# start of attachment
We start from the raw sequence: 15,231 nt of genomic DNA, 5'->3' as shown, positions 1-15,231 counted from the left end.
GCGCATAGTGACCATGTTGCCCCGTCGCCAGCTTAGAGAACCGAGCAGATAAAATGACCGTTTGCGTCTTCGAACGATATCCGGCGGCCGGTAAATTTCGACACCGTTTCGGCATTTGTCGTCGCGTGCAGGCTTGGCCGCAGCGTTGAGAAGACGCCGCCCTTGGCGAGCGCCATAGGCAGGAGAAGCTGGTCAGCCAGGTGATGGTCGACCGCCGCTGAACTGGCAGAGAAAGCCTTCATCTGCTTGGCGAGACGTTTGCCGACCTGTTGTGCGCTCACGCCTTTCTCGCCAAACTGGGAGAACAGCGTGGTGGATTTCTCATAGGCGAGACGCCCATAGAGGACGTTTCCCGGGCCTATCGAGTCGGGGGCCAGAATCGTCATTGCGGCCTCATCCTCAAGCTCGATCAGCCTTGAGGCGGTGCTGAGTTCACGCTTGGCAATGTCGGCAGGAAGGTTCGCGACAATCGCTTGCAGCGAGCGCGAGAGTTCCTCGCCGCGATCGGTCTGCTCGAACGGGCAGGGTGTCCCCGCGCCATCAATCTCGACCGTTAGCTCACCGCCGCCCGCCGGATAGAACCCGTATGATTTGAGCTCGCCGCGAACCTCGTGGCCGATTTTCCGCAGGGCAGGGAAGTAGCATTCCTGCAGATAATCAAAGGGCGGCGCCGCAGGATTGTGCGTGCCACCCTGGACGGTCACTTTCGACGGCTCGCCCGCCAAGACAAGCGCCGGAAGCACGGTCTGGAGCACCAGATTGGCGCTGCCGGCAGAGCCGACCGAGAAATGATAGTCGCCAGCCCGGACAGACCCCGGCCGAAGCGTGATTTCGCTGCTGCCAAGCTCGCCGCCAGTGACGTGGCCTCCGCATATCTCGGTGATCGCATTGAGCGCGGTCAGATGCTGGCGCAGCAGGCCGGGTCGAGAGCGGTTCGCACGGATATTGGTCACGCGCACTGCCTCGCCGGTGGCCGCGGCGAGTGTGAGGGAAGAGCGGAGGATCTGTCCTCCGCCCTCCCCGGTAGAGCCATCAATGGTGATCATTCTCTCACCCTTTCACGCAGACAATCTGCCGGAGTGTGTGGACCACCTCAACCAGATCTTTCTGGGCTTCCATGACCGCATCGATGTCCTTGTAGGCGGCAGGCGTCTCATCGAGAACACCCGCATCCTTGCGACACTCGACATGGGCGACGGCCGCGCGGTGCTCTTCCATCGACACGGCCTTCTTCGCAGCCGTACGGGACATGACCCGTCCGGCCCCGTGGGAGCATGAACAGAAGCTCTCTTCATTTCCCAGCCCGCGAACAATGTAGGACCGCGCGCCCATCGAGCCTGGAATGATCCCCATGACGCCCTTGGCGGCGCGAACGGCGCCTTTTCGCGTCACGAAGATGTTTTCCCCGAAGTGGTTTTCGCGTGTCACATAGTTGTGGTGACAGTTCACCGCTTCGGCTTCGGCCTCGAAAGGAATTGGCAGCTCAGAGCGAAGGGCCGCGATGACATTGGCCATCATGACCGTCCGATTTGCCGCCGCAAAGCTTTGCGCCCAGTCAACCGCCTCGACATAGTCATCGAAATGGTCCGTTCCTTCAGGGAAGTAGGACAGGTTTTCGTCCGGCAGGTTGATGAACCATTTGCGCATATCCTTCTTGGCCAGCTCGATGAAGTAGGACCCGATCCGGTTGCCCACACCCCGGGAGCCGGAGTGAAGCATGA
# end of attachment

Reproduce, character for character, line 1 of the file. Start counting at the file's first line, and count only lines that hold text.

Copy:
We start from the raw sequence: 15,231 nt of genomic DNA, 5'->3' as shown, positions 1-15,231 counted from the left end.